Orchard of the Botanical Garden of Madrid

Hello Agrohuerters!, we continue with our search for urban gardens in the cities, this time we have gone to the garden of the Botanical Garden of Madrid.

The Botanical Garden

The Royal Botanical Garden of Madrid was founded in 1755 by King Ferdinand VI, initially it was located near the Manzanares River, until in 1781 it was transferred to Madrid, specifically to Paseo del Prado; It is currently located next to the Prado Museum.

It is actually an institution dedicated to plant research, so they have a large collection of species from all the world’s continents, they have one of the largest germplasm banks in the country, and today they have numerous lines of research, related to the recovery of species, plant improvement, etc…

What is less to be expected is that they have a garden. I have to say that this is very complete, since it is divided into 3 large flower beds. The first is formed only with aromatic species, the second with horticultural species and the third with fruit trees.

Characteristics of the orchard of the Botanical Garden

In the flowerbeds of horticultural and fruit species, we can find both cultivated and wild species.

The orchards are very well integrated aesthetically in the garden, this is mainly thanks to the flower beds in which they are located, since they keep the classic line of design as in the rest of the garden.

They are located in a very sunny area, and in such a way that the neighboring species, which are large trees, do not give them shade.

In the orchard, the distances between plants or crop lines are correct, no plant is attached to another, so they will develop correctly.

In the 3 parterres, as we have mentioned before, there are wild species, and others that are not typical of this area of ​​Spain. All of them are given special care, which allows them to develop, or improve their development in these climatic conditions, with very cold winters and very hot and dry summers.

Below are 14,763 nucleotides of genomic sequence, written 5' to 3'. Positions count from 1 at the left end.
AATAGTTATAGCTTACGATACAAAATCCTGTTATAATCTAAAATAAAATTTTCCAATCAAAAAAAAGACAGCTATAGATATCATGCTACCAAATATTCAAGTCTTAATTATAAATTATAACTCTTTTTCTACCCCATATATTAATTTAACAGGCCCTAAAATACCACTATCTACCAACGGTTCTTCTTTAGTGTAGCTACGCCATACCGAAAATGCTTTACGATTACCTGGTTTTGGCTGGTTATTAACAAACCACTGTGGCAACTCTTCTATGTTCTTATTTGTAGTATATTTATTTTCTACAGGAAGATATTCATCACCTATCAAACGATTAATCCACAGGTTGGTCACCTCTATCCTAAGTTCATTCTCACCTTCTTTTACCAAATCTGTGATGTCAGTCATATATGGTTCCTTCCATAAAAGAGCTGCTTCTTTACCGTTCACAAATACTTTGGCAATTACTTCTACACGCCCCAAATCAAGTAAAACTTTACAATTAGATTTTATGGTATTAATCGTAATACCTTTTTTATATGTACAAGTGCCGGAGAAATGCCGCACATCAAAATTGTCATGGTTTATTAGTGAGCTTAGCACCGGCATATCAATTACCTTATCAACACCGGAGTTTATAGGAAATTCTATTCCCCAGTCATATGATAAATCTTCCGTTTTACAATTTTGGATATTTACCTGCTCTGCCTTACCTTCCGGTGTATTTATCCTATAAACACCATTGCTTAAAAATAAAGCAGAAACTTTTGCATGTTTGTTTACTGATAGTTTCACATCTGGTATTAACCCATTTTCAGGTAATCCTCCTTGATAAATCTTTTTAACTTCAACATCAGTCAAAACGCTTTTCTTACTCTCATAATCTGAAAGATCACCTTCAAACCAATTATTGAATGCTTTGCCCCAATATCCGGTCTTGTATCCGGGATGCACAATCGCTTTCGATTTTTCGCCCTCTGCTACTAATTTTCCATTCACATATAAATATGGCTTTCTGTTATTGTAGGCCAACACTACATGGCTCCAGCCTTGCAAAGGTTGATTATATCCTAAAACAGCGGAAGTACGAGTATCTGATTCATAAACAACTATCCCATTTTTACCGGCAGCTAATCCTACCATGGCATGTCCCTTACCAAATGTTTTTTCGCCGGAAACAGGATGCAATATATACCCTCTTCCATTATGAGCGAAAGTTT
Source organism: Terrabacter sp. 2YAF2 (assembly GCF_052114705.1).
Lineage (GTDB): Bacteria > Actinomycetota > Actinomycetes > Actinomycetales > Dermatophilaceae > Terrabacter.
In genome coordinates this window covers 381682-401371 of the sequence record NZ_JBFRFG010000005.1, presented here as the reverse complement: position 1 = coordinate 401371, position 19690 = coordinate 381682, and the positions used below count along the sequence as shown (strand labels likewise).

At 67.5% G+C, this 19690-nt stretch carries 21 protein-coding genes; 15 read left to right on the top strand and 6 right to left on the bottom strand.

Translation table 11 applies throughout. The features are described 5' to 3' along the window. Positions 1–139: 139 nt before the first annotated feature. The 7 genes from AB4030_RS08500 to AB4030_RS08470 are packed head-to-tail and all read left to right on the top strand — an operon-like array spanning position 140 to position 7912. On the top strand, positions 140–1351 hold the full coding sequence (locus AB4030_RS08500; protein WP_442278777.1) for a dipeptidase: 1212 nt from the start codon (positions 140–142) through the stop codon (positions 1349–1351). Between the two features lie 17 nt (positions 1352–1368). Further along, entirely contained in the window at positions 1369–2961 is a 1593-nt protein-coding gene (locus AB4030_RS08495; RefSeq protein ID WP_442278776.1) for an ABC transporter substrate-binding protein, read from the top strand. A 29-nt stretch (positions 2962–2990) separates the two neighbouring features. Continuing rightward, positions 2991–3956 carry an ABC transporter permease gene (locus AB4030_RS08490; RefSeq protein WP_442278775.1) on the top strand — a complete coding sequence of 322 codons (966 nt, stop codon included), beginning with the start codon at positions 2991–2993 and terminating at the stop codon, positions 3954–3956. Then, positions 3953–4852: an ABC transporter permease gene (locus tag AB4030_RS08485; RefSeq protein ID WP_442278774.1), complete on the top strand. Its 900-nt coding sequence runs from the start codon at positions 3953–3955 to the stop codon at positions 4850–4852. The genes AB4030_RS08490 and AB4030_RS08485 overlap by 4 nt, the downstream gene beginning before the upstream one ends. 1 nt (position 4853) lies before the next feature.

The care they give to the crops, in this case is conventional, so they are not suitable for the consumption of their fruits. In all areas there are signs announcing that due to phytosanitary treatments they are not suitable for consuming the fruits and vegetables obtained there. So the end of the garden is rather didactic, which is appreciated, since being located in a central area, the people who live in this area and especially the children can see up close how what they eat is produced. daily. On the other hand, it also encourages people to create their own garden, because it is a great example of how to cultivate, of what horticultural plants can really grow in the climatic conditions that exist in a city.

As for the garden species, as you can see in the photographs, they are very varied, we can find the most common such as lettuce, tomatoes of many varieties, onions, cauliflower, artichokes, even the lesser known ones such as parsnip or borage.

Right now one of the problems is the fauna of the area, more specifically the birds, mostly magpies and sparrows, which are eating the plants and fruits, so they often have to replace them repeatedly. To solve this, they have placed meshes on the most susceptible crops, as can be seen in the photo, to prevent further damage.

They are currently studying the insects that live in the area, specifically what species they are and the population that exists. They observe this with a kind of small greenhouse or shed, whose walls are mesh with very small holes so that they are trapped inside the shed.

There are many other interesting plants and trees that can be seen in this garden, as well as a large greenhouse, where tropical species brought from other countries are located. It also has three large terraces, from the top you can see the great beauty of this garden. There is a large collection of bonsai, and a whole street with olive trees of different varieties. In addition, to better understand the garden and all the activities that take place in it, there are guided tours, monthly courses and activities for both children and adults; and sporadically they have exhibitions. You can find more information on their website.

I invite you all to visit the orchard of the Royal Botanical Garden of Madrid; You can also tell us if the Botanical Gardens of your city have orchards, and how they take care of them. Personally, I think it is very good that there are these types of orchards, because that way we can see vegetables that are not very common in our country. Greetings and until next time Agrohuerters!

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